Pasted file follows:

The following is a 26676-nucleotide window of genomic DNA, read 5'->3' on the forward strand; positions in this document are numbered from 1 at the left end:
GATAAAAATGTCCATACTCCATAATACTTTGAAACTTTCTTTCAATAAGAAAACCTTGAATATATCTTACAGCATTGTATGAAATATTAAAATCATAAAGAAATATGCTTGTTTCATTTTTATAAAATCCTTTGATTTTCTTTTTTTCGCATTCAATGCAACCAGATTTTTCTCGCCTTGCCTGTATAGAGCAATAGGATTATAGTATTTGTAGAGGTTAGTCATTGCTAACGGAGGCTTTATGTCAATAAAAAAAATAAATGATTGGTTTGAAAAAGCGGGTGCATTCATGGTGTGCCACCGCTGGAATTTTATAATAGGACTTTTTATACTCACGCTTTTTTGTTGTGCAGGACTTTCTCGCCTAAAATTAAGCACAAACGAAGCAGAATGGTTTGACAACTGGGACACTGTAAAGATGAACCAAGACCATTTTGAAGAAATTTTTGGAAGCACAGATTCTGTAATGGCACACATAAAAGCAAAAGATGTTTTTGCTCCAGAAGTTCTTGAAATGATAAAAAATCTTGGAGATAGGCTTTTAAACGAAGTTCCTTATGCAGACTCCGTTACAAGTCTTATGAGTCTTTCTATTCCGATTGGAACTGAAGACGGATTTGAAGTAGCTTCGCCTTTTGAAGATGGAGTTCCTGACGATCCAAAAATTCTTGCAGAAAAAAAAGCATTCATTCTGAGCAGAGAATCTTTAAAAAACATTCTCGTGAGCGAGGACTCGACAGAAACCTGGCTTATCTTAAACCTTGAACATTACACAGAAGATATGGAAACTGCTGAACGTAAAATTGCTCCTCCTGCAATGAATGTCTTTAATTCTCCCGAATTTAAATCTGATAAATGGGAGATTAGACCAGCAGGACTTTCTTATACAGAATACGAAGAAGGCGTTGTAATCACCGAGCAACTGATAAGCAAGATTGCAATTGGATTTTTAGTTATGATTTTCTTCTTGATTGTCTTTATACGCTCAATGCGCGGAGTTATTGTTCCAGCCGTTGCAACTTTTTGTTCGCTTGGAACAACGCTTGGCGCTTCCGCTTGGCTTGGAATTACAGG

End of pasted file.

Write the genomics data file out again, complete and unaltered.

The following is a 26676-nucleotide window of genomic DNA, read 5'->3' on the forward strand; positions in this document are numbered from 1 at the left end:
GATAAAAATGTCCATACTCCATAATACTTTGAAACTTTCTTTCAATAAGAAAACCTTGAATATATCTTACAGCATTGTATGAAATATTAAAATCATAAAGAAATATGCTTGTTTCATTTTTATAAAATCCTTTGATTTTCTTTTTTTCGCATTCAATGCAACCAGATTTTTCTCGCCTTGCCTGTATAGAGCAATAGGATTATAGTATTTGTAGAGGTTAGTCATTGCTAACGGAGGCTTTATGTCAATAAAAAAAATAAATGATTGGTTTGAAAAAGCGGGTGCATTCATGGTGTGCCACCGCTGGAATTTTATAATAGGACTTTTTATACTCACGCTTTTTTGTTGTGCAGGACTTTCTCGCCTAAAATTAAGCACAAACGAAGCAGAATGGTTTGACAACTGGGACACTGTAAAGATGAACCAAGACCATTTTGAAGAAATTTTTGGAAGCACAGATTCTGTAATGGCACACATAAAAGCAAAAGATGTTTTTGCTCCAGAAGTTCTTGAAATGATAAAAAATCTTGGAGATAGGCTTTTAAACGAAGTTCCTTATGCAGACTCCGTTACAAGTCTTATGAGTCTTTCTATTCCGATTGGAACTGAAGACGGATTTGAAGTAGCTTCGCCTTTTGAAGATGGAGTTCCTGACGATCCAAAAATTCTTGCAGAAAAAAAAGCATTCATTCTGAGCAGAGAATCTTTAAAAAACATTCTCGTGAGCGAGGACTCGACAGAAACCTGGCTTATCTTAAACCTTGAACATTACACAGAAGATATGGAAACTGCTGAACGTAAAATTGCTCCTCCTGCAATGAATGTCTTTAATTCTCCCGAATTTAAATCTGATAAATGGGAGATTAGACCAGCAGGACTTTCTTATACAGAATACGAAGAAGGCGTTGTAATCACCGAGCAACTGATAAGCAAGATTGCAATTGGATTTTTAGTTATGATTTTCTTCTTGATTGTCTTTATACGCTCAATGCGCGGAGTTATTGTTCCAGCCGTTGCAACTTTTTGTTCGCTTGGAACAACGCTTGGCGCTTCCGCTTGGCTTGGAATTACAGG